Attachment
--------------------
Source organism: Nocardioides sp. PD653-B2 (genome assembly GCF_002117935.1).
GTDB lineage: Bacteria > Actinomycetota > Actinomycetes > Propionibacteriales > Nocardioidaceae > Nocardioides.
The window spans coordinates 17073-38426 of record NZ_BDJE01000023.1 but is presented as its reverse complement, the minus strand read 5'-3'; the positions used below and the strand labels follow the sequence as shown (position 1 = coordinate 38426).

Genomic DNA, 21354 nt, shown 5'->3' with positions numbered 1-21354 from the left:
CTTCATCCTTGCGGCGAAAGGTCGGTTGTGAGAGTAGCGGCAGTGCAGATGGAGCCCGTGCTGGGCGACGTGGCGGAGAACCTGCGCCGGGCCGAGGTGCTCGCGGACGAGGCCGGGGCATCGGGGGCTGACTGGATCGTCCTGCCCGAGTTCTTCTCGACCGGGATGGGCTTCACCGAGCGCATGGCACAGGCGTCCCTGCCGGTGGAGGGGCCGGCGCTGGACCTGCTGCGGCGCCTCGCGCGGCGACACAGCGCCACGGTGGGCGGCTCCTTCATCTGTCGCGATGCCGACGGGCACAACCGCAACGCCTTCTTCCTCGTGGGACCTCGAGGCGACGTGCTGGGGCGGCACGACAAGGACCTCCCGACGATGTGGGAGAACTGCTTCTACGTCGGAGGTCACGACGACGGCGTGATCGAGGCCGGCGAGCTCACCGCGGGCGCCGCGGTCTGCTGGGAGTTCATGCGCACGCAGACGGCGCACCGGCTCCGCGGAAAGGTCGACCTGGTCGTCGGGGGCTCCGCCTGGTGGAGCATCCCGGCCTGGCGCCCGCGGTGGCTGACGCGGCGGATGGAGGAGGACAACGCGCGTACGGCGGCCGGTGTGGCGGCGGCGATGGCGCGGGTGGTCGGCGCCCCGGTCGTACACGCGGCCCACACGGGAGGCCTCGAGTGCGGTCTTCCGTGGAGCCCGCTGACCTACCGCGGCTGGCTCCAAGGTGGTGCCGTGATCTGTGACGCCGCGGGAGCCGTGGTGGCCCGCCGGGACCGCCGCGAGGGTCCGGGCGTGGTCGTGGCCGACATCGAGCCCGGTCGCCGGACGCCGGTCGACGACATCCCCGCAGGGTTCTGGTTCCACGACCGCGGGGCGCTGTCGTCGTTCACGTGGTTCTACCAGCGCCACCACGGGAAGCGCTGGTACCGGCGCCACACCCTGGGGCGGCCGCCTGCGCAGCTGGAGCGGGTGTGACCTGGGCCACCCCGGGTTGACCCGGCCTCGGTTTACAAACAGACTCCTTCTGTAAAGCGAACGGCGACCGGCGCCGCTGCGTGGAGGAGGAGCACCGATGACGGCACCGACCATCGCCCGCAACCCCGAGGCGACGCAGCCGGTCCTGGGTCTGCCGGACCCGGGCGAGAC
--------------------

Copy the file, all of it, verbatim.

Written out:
Source organism: Nocardioides sp. PD653-B2 (genome assembly GCF_002117935.1).
GTDB lineage: Bacteria > Actinomycetota > Actinomycetes > Propionibacteriales > Nocardioidaceae > Nocardioides.
The window spans coordinates 17073-38426 of record NZ_BDJE01000023.1 but is presented as its reverse complement, the minus strand read 5'-3'; the positions used below and the strand labels follow the sequence as shown (position 1 = coordinate 38426).

Genomic DNA, 21354 nt, shown 5'->3' with positions numbered 1-21354 from the left:
CTTCATCCTTGCGGCGAAAGGTCGGTTGTGAGAGTAGCGGCAGTGCAGATGGAGCCCGTGCTGGGCGACGTGGCGGAGAACCTGCGCCGGGCCGAGGTGCTCGCGGACGAGGCCGGGGCATCGGGGGCTGACTGGATCGTCCTGCCCGAGTTCTTCTCGACCGGGATGGGCTTCACCGAGCGCATGGCACAGGCGTCCCTGCCGGTGGAGGGGCCGGCGCTGGACCTGCTGCGGCGCCTCGCGCGGCGACACAGCGCCACGGTGGGCGGCTCCTTCATCTGTCGCGATGCCGACGGGCACAACCGCAACGCCTTCTTCCTCGTGGGACCTCGAGGCGACGTGCTGGGGCGGCACGACAAGGACCTCCCGACGATGTGGGAGAACTGCTTCTACGTCGGAGGTCACGACGACGGCGTGATCGAGGCCGGCGAGCTCACCGCGGGCGCCGCGGTCTGCTGGGAGTTCATGCGCACGCAGACGGCGCACCGGCTCCGCGGAAAGGTCGACCTGGTCGTCGGGGGCTCCGCCTGGTGGAGCATCCCGGCCTGGCGCCCGCGGTGGCTGACGCGGCGGATGGAGGAGGACAACGCGCGTACGGCGGCCGGTGTGGCGGCGGCGATGGCGCGGGTGGTCGGCGCCCCGGTCGTACACGCGGCCCACACGGGAGGCCTCGAGTGCGGTCTTCCGTGGAGCCCGCTGACCTACCGCGGCTGGCTCCAAGGTGGTGCCGTGATCTGTGACGCCGCGGGAGCCGTGGTGGCCCGCCGGGACCGCCGCGAGGGTCCGGGCGTGGTCGTGGCCGACATCGAGCCCGGTCGCCGGACGCCGGTCGACGACATCCCCGCAGGGTTCTGGTTCCACGACCGCGGGGCGCTGTCGTCGTTCACGTGGTTCTACCAGCGCCACCACGGGAAGCGCTGGTACCGGCGCCACACCCTGGGGCGGCCGCCTGCGCAGCTGGAGCGGGTGTGACCTGGGCCACCCCGGGTTGACCCGGCCTCGGTTTACAAACAGACTCCTTCTGTAAAGCGAACGGCGACCGGCGCCGCTGCGTGGAGGAGGAGCACCGATGACGGCACCGACCATCGCCCGCAACCCCGAGGCGACGCAGCCGGTCCTGGGTCTGCCGGACCCGGGCGAGAC